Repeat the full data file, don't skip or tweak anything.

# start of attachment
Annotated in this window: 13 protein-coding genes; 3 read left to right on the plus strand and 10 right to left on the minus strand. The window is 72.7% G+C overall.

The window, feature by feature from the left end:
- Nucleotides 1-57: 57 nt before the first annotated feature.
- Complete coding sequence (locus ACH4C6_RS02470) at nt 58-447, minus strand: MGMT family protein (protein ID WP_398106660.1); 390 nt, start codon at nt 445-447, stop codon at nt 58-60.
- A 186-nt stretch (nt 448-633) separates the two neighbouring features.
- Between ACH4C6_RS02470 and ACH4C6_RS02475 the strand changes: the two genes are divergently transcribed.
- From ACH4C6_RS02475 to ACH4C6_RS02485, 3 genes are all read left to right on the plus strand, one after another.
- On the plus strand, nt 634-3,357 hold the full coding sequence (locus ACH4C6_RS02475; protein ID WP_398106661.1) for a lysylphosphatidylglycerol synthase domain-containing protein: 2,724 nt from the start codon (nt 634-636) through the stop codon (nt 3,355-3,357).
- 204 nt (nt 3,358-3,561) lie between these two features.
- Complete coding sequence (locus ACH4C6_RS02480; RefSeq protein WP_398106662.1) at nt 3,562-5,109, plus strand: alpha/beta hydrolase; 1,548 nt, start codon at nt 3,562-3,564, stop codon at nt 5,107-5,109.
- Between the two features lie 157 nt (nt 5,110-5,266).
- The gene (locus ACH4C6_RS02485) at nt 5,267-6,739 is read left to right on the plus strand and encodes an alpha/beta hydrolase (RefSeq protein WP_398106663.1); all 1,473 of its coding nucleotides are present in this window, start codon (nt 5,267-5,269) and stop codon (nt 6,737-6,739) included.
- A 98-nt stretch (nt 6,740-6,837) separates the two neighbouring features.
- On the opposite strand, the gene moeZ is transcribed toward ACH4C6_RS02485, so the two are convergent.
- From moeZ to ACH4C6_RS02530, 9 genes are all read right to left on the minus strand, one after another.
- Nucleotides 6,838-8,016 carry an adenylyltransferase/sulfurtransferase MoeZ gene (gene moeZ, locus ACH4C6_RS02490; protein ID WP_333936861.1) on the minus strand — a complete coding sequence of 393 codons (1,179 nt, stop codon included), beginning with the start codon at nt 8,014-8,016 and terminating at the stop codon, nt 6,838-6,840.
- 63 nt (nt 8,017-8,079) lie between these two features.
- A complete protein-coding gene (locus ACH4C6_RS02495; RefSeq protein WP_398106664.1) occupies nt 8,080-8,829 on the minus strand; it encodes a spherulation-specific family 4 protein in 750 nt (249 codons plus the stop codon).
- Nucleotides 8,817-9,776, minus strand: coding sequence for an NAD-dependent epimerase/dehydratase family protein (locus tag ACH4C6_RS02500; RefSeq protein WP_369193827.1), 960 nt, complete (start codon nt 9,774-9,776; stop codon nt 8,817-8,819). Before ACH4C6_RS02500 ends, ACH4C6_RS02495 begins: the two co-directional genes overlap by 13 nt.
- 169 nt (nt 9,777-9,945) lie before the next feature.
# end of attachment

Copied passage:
Annotated in this window: 13 protein-coding genes; 3 read left to right on the plus strand and 10 right to left on the minus strand. The window is 72.7% G+C overall.

The window, feature by feature from the left end:
- Nucleotides 1-57: 57 nt before the first annotated feature.
- Complete coding sequence (locus ACH4C6_RS02470) at nt 58-447, minus strand: MGMT family protein (protein ID WP_398106660.1); 390 nt, start codon at nt 445-447, stop codon at nt 58-60.
- A 186-nt stretch (nt 448-633) separates the two neighbouring features.
- Between ACH4C6_RS02470 and ACH4C6_RS02475 the strand changes: the two genes are divergently transcribed.
- From ACH4C6_RS02475 to ACH4C6_RS02485, 3 genes are all read left to right on the plus strand, one after another.
- On the plus strand, nt 634-3,357 hold the full coding sequence (locus ACH4C6_RS02475; protein ID WP_398106661.1) for a lysylphosphatidylglycerol synthase domain-containing protein: 2,724 nt from the start codon (nt 634-636) through the stop codon (nt 3,355-3,357).
- 204 nt (nt 3,358-3,561) lie between these two features.
- Complete coding sequence (locus ACH4C6_RS02480; RefSeq protein WP_398106662.1) at nt 3,562-5,109, plus strand: alpha/beta hydrolase; 1,548 nt, start codon at nt 3,562-3,564, stop codon at nt 5,107-5,109.
- Between the two features lie 157 nt (nt 5,110-5,266).
- The gene (locus ACH4C6_RS02485) at nt 5,267-6,739 is read left to right on the plus strand and encodes an alpha/beta hydrolase (RefSeq protein WP_398106663.1); all 1,473 of its coding nucleotides are present in this window, start codon (nt 5,267-5,269) and stop codon (nt 6,737-6,739) included.
- A 98-nt stretch (nt 6,740-6,837) separates the two neighbouring features.
- On the opposite strand, the gene moeZ is transcribed toward ACH4C6_RS02485, so the two are convergent.
- From moeZ to ACH4C6_RS02530, 9 genes are all read right to left on the minus strand, one after another.
- Nucleotides 6,838-8,016 carry an adenylyltransferase/sulfurtransferase MoeZ gene (gene moeZ, locus ACH4C6_RS02490; protein ID WP_333936861.1) on the minus strand — a complete coding sequence of 393 codons (1,179 nt, stop codon included), beginning with the start codon at nt 8,014-8,016 and terminating at the stop codon, nt 6,838-6,840.
- 63 nt (nt 8,017-8,079) lie between these two features.
- A complete protein-coding gene (locus ACH4C6_RS02495; RefSeq protein WP_398106664.1) occupies nt 8,080-8,829 on the minus strand; it encodes a spherulation-specific family 4 protein in 750 nt (249 codons plus the stop codon).
- Nucleotides 8,817-9,776, minus strand: coding sequence for an NAD-dependent epimerase/dehydratase family protein (locus tag ACH4C6_RS02500; RefSeq protein WP_369193827.1), 960 nt, complete (start codon nt 9,774-9,776; stop codon nt 8,817-8,819). Before ACH4C6_RS02500 ends, ACH4C6_RS02495 begins: the two co-directional genes overlap by 13 nt.
- 169 nt (nt 9,777-9,945) lie before the next feature.